Learnerships could be the answer to South Africa’s unemployment woes, but only with a shift in mindset. As the country with the highest .unemployment rate in the world, and youth unemployment, in particular, sitting at an astonishing 66.5%, South Africa is in desperate need of practical solutions to turn the tide on our failing economy. Addressing the flaws in the education system and investing in training and skills development are the obvious starting points in any workable strategy.
On the surface, a learnership programme is a brilliant opportunity; being paid to study while getting work experience is a bargain – and the employer gets to add an extra resource to their workforce. However in reality, if we are critical with our observation of the actual impact of the learnership, the learner receives an opportunity to wake up and go somewhere every day for the next 12 months under the façade that it is beneficial to them.
Yes, the learner will gain a qualification and another reference on their CV but in fact, most learners don’t receive adequate advice or mentorship in the workplace and have no idea what to do with their qualifications. Furthermore, in the current economy and the ever-growing unemployment rate, most learners feel that a stipend is better than nothing (even though it barely covers the living expenses of one person, let alone a family).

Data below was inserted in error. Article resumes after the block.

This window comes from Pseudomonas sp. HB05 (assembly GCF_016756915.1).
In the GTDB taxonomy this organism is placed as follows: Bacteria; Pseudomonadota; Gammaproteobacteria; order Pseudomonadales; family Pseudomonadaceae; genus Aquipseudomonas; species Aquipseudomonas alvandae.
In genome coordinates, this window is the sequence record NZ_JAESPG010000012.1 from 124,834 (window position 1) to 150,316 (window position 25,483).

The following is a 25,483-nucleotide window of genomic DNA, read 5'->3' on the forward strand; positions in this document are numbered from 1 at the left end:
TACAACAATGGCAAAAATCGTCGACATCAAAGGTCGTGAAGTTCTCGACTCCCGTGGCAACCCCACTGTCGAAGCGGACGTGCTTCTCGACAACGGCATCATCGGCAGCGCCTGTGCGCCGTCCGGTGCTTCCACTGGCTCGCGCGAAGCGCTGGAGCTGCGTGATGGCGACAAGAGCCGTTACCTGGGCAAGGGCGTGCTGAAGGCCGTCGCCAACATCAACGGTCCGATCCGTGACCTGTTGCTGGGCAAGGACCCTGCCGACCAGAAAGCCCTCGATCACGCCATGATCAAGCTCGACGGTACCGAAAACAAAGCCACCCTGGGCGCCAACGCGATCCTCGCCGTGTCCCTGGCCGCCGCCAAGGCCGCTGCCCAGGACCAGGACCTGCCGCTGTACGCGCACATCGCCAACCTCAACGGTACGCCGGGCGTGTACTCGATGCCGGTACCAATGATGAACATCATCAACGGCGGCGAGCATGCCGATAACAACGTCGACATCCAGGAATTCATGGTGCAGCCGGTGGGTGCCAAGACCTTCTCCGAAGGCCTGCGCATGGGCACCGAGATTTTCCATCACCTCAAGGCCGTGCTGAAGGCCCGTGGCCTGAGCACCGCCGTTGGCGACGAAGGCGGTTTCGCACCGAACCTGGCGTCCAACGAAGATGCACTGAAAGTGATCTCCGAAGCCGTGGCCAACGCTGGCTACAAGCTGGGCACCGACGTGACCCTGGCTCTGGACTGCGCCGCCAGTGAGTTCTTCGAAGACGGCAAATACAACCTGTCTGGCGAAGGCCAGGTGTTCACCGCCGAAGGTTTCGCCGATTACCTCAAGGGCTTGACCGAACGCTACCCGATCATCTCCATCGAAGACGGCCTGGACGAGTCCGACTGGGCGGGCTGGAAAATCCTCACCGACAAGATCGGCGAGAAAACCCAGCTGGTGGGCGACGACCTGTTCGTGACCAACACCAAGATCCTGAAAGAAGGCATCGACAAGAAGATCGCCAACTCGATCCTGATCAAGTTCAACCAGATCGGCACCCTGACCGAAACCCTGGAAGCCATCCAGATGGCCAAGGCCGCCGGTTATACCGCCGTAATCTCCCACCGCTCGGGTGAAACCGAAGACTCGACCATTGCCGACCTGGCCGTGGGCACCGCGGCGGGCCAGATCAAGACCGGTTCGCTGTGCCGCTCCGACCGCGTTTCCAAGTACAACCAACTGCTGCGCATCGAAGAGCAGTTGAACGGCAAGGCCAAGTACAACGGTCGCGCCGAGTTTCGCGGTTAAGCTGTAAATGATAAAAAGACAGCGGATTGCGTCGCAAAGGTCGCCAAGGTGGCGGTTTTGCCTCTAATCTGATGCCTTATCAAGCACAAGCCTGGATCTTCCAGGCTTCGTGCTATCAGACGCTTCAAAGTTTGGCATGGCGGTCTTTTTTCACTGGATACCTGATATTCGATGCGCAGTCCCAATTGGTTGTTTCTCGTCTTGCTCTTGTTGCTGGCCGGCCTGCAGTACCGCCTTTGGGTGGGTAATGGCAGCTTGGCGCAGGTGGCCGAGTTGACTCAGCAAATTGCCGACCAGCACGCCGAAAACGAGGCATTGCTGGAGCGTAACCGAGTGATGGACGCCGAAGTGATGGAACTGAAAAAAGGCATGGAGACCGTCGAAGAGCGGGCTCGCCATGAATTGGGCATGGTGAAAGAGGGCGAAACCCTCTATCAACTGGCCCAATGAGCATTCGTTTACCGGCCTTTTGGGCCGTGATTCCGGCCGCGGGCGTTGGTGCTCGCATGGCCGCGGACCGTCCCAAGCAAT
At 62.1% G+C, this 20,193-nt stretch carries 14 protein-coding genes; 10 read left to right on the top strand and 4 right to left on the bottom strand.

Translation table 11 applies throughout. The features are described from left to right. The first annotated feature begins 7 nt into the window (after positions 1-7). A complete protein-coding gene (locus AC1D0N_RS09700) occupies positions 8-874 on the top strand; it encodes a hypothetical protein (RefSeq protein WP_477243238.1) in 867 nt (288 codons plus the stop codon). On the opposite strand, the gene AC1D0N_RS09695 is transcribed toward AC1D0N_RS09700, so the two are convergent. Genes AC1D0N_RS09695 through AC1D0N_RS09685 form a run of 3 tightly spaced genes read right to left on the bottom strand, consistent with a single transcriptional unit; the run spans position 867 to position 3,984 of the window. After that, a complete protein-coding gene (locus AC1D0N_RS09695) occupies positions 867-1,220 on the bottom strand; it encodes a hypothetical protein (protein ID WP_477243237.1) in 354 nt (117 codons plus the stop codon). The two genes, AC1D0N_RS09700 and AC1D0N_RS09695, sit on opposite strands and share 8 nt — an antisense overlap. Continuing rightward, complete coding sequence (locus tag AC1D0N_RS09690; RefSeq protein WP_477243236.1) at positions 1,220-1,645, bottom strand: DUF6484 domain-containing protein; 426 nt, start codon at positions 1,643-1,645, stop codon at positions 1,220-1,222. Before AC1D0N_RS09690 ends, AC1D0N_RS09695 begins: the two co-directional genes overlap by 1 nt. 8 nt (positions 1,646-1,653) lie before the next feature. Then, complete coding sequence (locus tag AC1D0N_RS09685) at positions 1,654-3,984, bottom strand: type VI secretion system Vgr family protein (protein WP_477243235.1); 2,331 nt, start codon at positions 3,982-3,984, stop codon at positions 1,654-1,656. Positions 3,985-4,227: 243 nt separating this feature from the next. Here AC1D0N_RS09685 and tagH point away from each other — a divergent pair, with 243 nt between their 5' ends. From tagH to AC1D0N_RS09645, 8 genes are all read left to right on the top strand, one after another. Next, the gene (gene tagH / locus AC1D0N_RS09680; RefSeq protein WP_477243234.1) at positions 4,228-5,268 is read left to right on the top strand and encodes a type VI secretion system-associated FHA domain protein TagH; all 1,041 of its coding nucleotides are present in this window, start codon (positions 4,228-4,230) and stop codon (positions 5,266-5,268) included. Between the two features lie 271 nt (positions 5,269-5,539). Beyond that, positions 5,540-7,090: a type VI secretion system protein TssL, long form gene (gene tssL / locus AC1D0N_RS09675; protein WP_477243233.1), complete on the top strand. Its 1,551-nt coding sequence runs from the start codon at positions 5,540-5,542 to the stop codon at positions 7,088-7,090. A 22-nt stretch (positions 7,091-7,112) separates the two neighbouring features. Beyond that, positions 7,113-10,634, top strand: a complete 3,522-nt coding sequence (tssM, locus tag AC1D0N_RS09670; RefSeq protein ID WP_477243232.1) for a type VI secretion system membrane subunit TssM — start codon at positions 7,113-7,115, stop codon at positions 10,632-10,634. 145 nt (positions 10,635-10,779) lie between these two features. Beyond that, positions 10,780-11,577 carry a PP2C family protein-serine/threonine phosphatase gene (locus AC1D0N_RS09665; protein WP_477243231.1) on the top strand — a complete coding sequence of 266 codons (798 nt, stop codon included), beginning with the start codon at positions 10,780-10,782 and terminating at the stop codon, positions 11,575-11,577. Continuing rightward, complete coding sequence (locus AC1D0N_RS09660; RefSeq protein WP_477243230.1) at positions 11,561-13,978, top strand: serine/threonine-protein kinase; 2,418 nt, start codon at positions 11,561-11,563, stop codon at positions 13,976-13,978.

In addition, ongoing delays and inefficiencies within the SETA system result in the vast majority of learners being unable to seek employment elsewhere at the end of their learnership programmes, because they are waiting for their certificates to be issued, which can take a long time. So, the only option is being advanced onto yet another learnership with very little prospect of permanent employment.
If we are truly honest with ourselves, the sad reality is that we have all benefited from the desperation of unemployed youth. However, the issue lies not only with corporates, but it also goes back to the Government that established Skills Development legislation and policies without setting a standard as to how this should be executed; they have left the future of unemployed youth in the hands of corporates, who in turn have handed over the dirty work to training providers. We are stuck in a vicious cycle.